The frontage of the science buildings on South Parks Road is itself an impressive assortment of Victorian brickwork, but the New Biochemistry Building, viewable from either Dorothy Hodgkin Road or Sherrington Road, is a testament to 20th century architecture. Presenting the viewer with an array of multi-coloured and transparent glass panels, it is a testament – one hopes – to the beauty and transparency of modern-day scientific research.
Should you happen to walk down Broad Street and look upwards, don’t be alarmed to see a figure bearing down on you from the top of Exeter College. This is in fact an Antony Gormley piece, ‘Another Time XI’, one of his ambiguous bronze statues surveying the Oxford cityscape from up high. Gormley’s statue is not the only piece of guerrilla art to be found amongst Oxford’s sedate buildings – just a few miles out of the city centre, tucked away at 2 New High Street in the suburb of Headington, is the local landmark known as the ‘Headington Shark’. To paraphrase Isidore-Lucien Ducasse, it shows the beauty in the chance encounter between the roof of a semi-detached house and the body of a fibreglass shark. Commissioned by Bill Heine and designed by John Buckley, it was erected on the anniversary of the Nagasaki bombing and the sheer incongruity of the piece in Headington’s leafy streets delivers a powerful statement.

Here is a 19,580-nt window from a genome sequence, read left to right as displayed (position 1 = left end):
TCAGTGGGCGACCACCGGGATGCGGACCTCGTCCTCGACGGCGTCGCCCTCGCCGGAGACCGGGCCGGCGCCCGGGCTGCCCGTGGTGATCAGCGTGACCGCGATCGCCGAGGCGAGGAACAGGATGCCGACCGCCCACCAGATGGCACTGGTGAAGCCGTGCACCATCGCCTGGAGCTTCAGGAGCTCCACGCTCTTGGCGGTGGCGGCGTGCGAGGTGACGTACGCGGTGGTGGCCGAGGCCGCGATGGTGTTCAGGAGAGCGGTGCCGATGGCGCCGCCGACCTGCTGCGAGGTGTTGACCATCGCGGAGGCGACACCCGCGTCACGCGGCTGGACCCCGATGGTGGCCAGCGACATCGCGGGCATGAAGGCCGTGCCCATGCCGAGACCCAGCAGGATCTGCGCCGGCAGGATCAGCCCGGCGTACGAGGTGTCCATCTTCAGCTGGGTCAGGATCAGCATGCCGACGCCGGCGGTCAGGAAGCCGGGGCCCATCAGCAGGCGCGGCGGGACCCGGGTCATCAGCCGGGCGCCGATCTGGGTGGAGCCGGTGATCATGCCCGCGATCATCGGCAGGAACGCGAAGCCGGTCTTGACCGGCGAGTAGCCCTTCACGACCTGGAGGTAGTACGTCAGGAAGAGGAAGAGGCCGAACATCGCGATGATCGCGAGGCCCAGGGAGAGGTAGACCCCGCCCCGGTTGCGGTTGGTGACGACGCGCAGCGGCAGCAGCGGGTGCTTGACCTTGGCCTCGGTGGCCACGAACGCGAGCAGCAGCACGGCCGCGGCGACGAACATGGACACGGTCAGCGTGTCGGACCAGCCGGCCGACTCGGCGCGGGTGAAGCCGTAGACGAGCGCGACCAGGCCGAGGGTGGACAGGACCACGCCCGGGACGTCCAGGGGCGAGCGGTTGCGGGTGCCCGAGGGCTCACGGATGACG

Indeed, Oxford, on occasion, is surprisingly permissive towards the interaction of art and the city’s buildings. Joined to Headington by Divinity Road, the multicultural Cowley Road is of note for the murals adorning buildings across much of its length, mostly painted in celebration of the Cowley Road Carnival in previous years. A particular highlight can be seen at the intersection of Cowley Road with Stockmore Street, a vast mural depicting the historical site of Angkor Wat, a knowing wink to the owners of the adjacent fish and chip shop, who are from Cambodia.